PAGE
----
Fiberglass is thin and has shallow curves, but is also strong, with good tensile strength, with respectable compression and sheer strength. Cardstock has none of these characteristics (even it's greatest strength, tensile strength, is remarkably weak compared to something like fiberglass), and even if the model is physically strong initially, over time it will sag unless supported by an inner structure.

    Additionally, you must know that long thin sections with no internal support *will* collapse if one end is fixed and the other end has a mass suspended from it. Even if the rest of the model has no internal support, the nacelle pylons *must* have it. You don't need an engineering background to know this; common sense tells you an unsupported weight on the end of a pylon will either bend the pylon or break it completely. A cardstock box alone cannot support the weight of the nacelle; it must have a structure.

    I don't yet have a background in engineering, but I do know that the inverse square law says that for every unit you move away from the attachment point, the tension will go up by a factor of two. On large models, this is a problem. Now, with the Akira's nacelle pylon design, it probably won't be susceptible to bending. But then where will the energy in the system go? It'll go to the four corners. If that's the only thing supporting the pylon, then they are the weak link, especially the joint where you close the box. If however there is a core box, you have twice the number of places for the energy to drain to. I can't give you the hard numbers, but given that you have an engineering background you should be able to tell where I'm coming from.

    The place where the pylons attach to the booms are also a problem without internal support. Either they are butt-joined to the boom (bad idea for a number of reasons) or they are passed through a hole in the middle of the boom. Now, if they are passed through a hole, then the load will be concentrated on a single point. This is bad, because it means the stresses will spike there and the potential for bending or breaking at that point is multiplied. If there is a support inside the pylon however, the load is spread between two additional points, cutting the stress in half. It's even better if there are two or more boxes.

    Now, I'm sure you can support the nacelle, and the rest of the model, with laminated cardstock. The only problem is that the weight will go up drastically, and the strength gained will not go up proportionately. In fact, a solid system like that is known to be structurally weak compared to a skeletal system.
  6. MTK

    MTK Active Member

    See previous post and pay key attention to "...laminate stips at key points..." I'm well aware of sheer stresses, inverse law...etc...et.al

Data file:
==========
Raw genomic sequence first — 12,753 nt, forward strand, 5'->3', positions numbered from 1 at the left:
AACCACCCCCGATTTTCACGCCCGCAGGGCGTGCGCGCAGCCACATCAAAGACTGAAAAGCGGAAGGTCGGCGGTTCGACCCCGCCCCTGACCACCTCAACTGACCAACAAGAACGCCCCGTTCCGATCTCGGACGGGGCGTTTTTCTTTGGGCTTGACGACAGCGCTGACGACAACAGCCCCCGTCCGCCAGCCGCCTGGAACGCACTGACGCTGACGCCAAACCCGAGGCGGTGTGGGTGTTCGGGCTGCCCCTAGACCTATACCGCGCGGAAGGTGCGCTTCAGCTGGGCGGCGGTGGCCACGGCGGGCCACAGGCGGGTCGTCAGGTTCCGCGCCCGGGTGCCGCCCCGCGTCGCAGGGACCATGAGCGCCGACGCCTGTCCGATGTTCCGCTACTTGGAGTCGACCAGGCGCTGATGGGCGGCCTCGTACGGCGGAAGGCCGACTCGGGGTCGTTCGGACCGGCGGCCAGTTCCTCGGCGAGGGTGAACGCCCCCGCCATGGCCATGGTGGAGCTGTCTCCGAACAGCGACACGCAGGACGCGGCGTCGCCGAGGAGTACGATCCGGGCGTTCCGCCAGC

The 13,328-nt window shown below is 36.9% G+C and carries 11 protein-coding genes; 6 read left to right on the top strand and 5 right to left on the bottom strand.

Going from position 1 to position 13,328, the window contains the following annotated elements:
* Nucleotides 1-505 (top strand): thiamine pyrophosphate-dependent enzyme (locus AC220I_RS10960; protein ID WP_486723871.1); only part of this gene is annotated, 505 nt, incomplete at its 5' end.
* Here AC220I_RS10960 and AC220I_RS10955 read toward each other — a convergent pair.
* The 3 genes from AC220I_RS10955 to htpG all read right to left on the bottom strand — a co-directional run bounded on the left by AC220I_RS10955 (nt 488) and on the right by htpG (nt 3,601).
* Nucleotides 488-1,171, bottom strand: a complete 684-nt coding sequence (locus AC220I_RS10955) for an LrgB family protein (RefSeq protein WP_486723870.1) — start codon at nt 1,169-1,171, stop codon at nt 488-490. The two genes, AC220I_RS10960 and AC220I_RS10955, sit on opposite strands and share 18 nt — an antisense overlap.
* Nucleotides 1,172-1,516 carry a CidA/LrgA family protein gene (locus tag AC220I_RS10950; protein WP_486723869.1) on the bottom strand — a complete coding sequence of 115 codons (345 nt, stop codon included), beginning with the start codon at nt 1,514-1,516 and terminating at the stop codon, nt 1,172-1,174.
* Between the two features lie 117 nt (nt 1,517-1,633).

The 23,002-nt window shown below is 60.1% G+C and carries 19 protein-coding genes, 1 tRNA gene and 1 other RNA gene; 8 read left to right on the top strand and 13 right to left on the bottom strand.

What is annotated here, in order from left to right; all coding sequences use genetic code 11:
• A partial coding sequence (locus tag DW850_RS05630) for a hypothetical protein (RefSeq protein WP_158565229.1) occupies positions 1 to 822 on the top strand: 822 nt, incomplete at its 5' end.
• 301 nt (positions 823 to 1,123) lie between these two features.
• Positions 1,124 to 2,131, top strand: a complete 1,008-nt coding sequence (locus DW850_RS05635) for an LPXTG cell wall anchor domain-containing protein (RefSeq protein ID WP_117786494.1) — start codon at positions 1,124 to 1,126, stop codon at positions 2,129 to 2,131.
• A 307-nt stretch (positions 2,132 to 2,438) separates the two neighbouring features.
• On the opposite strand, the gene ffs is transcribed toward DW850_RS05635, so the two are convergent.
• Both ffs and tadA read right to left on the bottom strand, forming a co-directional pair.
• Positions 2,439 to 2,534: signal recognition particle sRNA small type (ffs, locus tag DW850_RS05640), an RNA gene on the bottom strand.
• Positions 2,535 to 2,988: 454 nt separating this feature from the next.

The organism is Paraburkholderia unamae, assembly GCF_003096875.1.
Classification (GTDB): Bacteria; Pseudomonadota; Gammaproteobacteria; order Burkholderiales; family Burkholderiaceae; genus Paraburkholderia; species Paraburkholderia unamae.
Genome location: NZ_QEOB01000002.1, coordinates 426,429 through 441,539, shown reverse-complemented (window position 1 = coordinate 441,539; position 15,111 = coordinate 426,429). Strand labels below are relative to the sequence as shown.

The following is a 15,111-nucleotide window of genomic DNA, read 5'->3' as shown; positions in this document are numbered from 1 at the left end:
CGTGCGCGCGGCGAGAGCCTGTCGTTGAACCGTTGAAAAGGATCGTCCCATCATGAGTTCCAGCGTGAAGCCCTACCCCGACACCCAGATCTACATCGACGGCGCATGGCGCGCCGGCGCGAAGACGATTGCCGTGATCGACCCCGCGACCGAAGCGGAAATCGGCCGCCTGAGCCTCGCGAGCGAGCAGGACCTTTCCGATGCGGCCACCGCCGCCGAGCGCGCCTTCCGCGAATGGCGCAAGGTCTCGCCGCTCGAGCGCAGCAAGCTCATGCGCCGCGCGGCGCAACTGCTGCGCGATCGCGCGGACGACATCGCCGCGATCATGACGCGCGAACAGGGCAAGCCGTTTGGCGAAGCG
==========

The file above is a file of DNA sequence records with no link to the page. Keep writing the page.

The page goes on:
By laminating strips at key points you increase the thickness and tensile strength, when you over lap these strips and cross hatch them you add more thickness and more tensile strength. By using epoxy instead of white glue, you add more strength..... Come on MF, you see where I'm going... right?

    Quick engineering question? How do you add strength to a steel part? There are three correct answers. This is a practical as well as theoretical proof.

  7. MTK

    MTK Active Member

    MF, I'd like to clarify a few things. 1) I've got 32 years worth of mechanical and practical engineering, this means hands on, not including the theory that I had to go through to get better jobs. Since 91 I've worked in the electrical and electronic part of the field, even though I still did carpentry, mechanical etc.

    This was my first ever scratch build, of which I caught no end of hell.

    While I was working on that, I was working on this with Big Jim Slade...

    This ship was built by Scott Einoff, made from masters that I created and we (AW Studios) worked on together.....


    These are most of the new parts for the new kit, even though R2 says they are going to put out a kit again.... LOL!


    I know what is possible and I know what works and I know how to get things done. There is a big difference between a college book and lab and real life.

    Look at Virgin Galactic, look at speed boats, look at the stresses that are involved.

    It looks as though I'm going to have to build this ship, just to prove a point....again. I'll probably put electronics in it as well.

    BTW, look at the 1:1 Cylon model thread and see what else can be done practically.:wave:
  8. Millenniumfalsehood

    Millenniumfalsehood Active Member

    Okay, I think I see where you're coming from.

    I was thinking of a bare cardstock box; I must have missed the lamination comment. Sometimes my commentary looks like I'm being an @$$, but in my defense I *did* think I was right. But now I'm slapping my forehead . . . it's obvious when I'm not trying to quickly type a response. :rolleyes:

    I'm due for my monthly mistake anyway. :oops::mrgreen:

    If I'm not due for any further mistakes: